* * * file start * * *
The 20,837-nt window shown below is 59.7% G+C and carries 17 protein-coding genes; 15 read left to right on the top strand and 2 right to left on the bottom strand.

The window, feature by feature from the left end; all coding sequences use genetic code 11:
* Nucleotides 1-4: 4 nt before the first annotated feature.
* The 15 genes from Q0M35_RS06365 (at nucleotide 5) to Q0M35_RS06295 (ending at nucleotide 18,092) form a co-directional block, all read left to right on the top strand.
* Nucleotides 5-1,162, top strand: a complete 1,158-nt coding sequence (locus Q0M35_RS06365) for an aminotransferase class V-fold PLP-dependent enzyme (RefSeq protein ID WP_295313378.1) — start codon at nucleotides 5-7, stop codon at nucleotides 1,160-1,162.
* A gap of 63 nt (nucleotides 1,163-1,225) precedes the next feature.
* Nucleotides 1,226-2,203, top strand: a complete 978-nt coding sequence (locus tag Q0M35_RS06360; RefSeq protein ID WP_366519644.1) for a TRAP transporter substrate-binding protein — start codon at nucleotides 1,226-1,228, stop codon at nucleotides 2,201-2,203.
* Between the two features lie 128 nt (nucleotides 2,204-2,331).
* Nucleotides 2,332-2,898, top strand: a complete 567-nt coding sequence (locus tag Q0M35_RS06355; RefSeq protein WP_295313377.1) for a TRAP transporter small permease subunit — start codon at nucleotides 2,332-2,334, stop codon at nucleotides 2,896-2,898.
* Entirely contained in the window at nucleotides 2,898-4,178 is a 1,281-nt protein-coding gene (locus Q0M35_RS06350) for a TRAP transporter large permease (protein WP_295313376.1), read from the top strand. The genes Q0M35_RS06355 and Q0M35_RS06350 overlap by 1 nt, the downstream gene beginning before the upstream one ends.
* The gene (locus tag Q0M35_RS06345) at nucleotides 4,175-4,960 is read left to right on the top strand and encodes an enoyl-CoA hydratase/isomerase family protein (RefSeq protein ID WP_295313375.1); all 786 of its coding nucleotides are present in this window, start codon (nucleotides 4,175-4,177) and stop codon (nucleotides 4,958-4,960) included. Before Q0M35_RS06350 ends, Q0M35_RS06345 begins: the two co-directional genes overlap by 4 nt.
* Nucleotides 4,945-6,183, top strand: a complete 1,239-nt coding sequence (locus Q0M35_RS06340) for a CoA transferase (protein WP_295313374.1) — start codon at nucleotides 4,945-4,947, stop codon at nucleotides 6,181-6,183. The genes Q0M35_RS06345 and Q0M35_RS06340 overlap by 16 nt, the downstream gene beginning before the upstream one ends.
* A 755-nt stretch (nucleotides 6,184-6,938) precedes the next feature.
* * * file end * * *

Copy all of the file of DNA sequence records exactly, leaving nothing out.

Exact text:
The 20,837-nt window shown below is 59.7% G+C and carries 17 protein-coding genes; 15 read left to right on the top strand and 2 right to left on the bottom strand.

The window, feature by feature from the left end; all coding sequences use genetic code 11:
* Nucleotides 1-4: 4 nt before the first annotated feature.
* The 15 genes from Q0M35_RS06365 (at nucleotide 5) to Q0M35_RS06295 (ending at nucleotide 18,092) form a co-directional block, all read left to right on the top strand.
* Nucleotides 5-1,162, top strand: a complete 1,158-nt coding sequence (locus Q0M35_RS06365) for an aminotransferase class V-fold PLP-dependent enzyme (RefSeq protein ID WP_295313378.1) — start codon at nucleotides 5-7, stop codon at nucleotides 1,160-1,162.
* A gap of 63 nt (nucleotides 1,163-1,225) precedes the next feature.
* Nucleotides 1,226-2,203, top strand: a complete 978-nt coding sequence (locus tag Q0M35_RS06360; RefSeq protein ID WP_366519644.1) for a TRAP transporter substrate-binding protein — start codon at nucleotides 1,226-1,228, stop codon at nucleotides 2,201-2,203.
* Between the two features lie 128 nt (nucleotides 2,204-2,331).
* Nucleotides 2,332-2,898, top strand: a complete 567-nt coding sequence (locus tag Q0M35_RS06355; RefSeq protein WP_295313377.1) for a TRAP transporter small permease subunit — start codon at nucleotides 2,332-2,334, stop codon at nucleotides 2,896-2,898.
* Entirely contained in the window at nucleotides 2,898-4,178 is a 1,281-nt protein-coding gene (locus Q0M35_RS06350) for a TRAP transporter large permease (protein WP_295313376.1), read from the top strand. The genes Q0M35_RS06355 and Q0M35_RS06350 overlap by 1 nt, the downstream gene beginning before the upstream one ends.
* The gene (locus tag Q0M35_RS06345) at nucleotides 4,175-4,960 is read left to right on the top strand and encodes an enoyl-CoA hydratase/isomerase family protein (RefSeq protein ID WP_295313375.1); all 786 of its coding nucleotides are present in this window, start codon (nucleotides 4,175-4,177) and stop codon (nucleotides 4,958-4,960) included. Before Q0M35_RS06350 ends, Q0M35_RS06345 begins: the two co-directional genes overlap by 4 nt.
* Nucleotides 4,945-6,183, top strand: a complete 1,239-nt coding sequence (locus Q0M35_RS06340) for a CoA transferase (protein WP_295313374.1) — start codon at nucleotides 4,945-4,947, stop codon at nucleotides 6,181-6,183. The genes Q0M35_RS06345 and Q0M35_RS06340 overlap by 16 nt, the downstream gene beginning before the upstream one ends.
* A 755-nt stretch (nucleotides 6,184-6,938) precedes the next feature.